Exercise Can Be an ADHD Medication
Exercise Can Be an ADHD Medication
About two-thirds of US children diagnosed with attention deficit hyperactivity disorder (ADHD) take some form of prescription medication to treat it. While ADHD makes it difficult for children to pay attention and control impulsive behavior, powerful stimulant drugs like Ritalin and Adderall help to improve focus and self-control.
The drugs come at a price, however, since many of the side effects are worse than ADHD itself (think brain damage, personality changes, sudden death, and suicide…). This is particularly tragic since many of these children probably were not offered a far safer, natural solution that might help curb their symptoms: exercise.
As The Atlantic recently reported, new research suggests “exercise is ADHD medication,”1 and should be “prescribed” to any child who’s struggling to maintain focus and resist distractions at school (or elsewhere).
Exercise Is a Powerful Tool for Relieving ADHD Symptoms
Research published in the journal Pediatrics found that kids who engaged in a regular physical activity program had improved cognitive performance and brain function.2
Specifically, the kids showed an improvement in executive control, which includes inhibition (the ability to maintain focus), working memory, and cognitive flexibility (or switching between tasks). Executive functioning is often impaired in children with ADHD, which means exercise may directly help to improve symptoms.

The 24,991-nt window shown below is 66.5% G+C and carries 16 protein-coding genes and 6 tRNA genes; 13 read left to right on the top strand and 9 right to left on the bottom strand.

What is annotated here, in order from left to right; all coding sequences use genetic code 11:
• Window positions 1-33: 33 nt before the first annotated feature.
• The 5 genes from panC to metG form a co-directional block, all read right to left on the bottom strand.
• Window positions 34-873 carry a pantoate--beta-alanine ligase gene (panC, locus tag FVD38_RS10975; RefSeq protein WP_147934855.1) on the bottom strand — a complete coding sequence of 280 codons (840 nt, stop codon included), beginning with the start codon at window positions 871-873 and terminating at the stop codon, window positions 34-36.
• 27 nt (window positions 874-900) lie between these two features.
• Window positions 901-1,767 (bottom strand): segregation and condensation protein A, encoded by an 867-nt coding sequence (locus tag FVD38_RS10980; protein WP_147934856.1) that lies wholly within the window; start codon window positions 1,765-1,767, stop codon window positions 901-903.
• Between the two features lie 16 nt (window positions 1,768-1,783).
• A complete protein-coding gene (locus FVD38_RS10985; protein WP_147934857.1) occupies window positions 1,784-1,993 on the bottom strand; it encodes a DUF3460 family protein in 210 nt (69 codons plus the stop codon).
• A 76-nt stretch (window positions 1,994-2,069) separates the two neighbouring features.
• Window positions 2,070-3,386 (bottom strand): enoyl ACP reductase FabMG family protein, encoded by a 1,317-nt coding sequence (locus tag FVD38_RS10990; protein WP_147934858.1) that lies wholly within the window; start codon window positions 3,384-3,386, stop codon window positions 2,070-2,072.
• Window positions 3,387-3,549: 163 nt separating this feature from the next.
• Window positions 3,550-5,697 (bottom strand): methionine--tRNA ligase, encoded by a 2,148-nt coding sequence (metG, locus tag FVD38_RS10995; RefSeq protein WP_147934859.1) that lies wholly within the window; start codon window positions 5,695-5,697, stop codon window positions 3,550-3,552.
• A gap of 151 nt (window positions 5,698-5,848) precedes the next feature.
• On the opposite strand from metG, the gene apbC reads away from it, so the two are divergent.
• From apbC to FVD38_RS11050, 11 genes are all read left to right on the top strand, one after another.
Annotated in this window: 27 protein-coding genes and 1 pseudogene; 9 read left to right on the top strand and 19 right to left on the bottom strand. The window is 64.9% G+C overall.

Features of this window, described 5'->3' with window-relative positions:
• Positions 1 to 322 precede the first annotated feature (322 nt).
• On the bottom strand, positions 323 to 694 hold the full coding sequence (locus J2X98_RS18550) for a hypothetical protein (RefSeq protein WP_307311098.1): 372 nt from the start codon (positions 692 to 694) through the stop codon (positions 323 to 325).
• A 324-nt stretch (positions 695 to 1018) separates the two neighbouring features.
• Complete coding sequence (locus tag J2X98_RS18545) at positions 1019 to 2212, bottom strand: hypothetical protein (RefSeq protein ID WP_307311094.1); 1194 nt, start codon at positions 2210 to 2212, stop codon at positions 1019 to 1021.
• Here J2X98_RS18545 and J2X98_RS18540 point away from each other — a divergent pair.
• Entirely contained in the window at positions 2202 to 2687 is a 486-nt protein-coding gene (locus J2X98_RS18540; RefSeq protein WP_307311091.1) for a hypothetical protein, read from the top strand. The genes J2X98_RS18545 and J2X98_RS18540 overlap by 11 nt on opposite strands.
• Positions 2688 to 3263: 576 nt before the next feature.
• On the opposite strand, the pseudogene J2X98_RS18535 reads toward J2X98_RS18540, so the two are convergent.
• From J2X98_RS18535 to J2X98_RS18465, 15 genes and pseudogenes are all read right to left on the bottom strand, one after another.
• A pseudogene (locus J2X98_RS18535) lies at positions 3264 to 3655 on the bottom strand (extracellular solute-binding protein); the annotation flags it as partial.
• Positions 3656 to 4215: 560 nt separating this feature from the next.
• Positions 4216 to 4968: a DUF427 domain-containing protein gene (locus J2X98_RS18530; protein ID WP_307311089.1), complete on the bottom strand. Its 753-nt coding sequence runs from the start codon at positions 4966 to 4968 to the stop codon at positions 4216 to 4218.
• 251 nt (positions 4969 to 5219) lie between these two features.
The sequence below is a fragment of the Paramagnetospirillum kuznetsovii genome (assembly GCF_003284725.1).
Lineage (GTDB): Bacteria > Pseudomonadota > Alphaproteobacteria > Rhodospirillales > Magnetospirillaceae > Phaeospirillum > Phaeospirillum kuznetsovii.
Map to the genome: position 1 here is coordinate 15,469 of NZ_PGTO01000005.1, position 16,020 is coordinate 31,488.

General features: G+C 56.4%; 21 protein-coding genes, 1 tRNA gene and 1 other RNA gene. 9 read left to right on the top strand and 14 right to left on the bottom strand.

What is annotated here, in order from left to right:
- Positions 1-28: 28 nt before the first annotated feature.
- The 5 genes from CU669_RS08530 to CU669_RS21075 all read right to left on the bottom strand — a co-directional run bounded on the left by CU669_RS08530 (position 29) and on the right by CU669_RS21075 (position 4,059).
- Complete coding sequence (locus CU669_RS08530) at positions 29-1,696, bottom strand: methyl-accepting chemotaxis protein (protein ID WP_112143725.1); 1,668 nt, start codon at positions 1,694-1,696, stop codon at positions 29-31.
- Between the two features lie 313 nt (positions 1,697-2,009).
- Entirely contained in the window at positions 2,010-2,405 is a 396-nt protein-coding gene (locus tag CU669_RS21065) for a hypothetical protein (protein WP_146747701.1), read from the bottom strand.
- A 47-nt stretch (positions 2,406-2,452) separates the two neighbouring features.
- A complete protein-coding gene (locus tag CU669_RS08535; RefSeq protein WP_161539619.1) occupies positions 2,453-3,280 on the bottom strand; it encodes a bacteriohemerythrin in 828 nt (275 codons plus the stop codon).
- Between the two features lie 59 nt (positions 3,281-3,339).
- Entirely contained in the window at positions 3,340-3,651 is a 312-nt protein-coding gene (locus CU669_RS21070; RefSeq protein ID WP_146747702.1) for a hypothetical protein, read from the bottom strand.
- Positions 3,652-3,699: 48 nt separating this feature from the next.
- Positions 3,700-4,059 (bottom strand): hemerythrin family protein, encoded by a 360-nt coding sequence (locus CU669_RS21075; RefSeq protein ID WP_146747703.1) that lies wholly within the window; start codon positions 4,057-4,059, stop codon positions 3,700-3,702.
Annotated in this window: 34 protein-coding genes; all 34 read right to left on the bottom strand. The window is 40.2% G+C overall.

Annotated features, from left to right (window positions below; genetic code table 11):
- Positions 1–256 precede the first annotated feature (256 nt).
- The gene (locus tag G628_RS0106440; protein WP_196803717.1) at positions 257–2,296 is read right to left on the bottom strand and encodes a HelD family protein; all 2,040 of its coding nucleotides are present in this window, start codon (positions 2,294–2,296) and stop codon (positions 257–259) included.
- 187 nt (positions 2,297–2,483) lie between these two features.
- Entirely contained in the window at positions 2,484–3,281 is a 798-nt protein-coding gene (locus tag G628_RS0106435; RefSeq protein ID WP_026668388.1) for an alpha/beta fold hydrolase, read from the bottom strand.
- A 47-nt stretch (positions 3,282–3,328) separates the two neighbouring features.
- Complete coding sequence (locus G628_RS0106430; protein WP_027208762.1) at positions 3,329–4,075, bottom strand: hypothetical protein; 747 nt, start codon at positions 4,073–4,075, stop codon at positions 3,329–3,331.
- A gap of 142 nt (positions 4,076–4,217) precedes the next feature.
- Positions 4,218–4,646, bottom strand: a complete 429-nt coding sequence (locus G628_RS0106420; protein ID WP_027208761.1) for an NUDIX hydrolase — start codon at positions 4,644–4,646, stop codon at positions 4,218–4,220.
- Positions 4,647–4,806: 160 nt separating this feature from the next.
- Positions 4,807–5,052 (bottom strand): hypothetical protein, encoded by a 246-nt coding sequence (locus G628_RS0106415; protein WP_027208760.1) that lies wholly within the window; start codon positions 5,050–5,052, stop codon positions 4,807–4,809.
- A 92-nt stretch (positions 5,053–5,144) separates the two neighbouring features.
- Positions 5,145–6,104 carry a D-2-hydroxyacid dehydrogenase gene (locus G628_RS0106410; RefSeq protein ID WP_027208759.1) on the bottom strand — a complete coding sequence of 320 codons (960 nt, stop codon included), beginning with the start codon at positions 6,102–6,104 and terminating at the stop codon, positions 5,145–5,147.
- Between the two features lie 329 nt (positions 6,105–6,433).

The Atlantic posted a revealing photo from the study that showed striking differences between the brain activity of active versus non-active kids.3 (The red areas show increased activity whereas the blue areas do not.)
Exercise Boosts School Performance, Especially in Kids with ADHD
School performance often suffers in children with ADHD, and is a key reason why many parents consent to medications. Yet, exercise is well known to boost test scores and academic performance in children, and this association is particularly strong among kids with ADHD.
One recent study found, for instance, that a before- and after-school physical activity program reduced inattention and moodiness among young children at risk of ADHD, as well as improved math and reading test scores.4
Other research revealed that 26 minutes of physical activity each day helped to significantly reduce ADHD symptoms in grade-schoolers.5 In a TED talk from 2012, John Ratey, an associate professor of psychiatry at Harvard suggested that exercise be viewed as medication for ADHD, as it triggers your brain to release dopamine and serotonin.
This improves mood and boosts cognitive performance. You can view that talk below, but unfortunately this simple intervention hasn’t caught on the way prescription meds have.
Even the researchers behind the exercise/ADHD studies are conservative in their recommendations to add physical activity to ADHD treatment strategies, which is ironic since it’s low-cost, safe, and only has positive “side effects” – quite the opposite of ADHD medications. As The Atlantic put it, quite sarcastically:6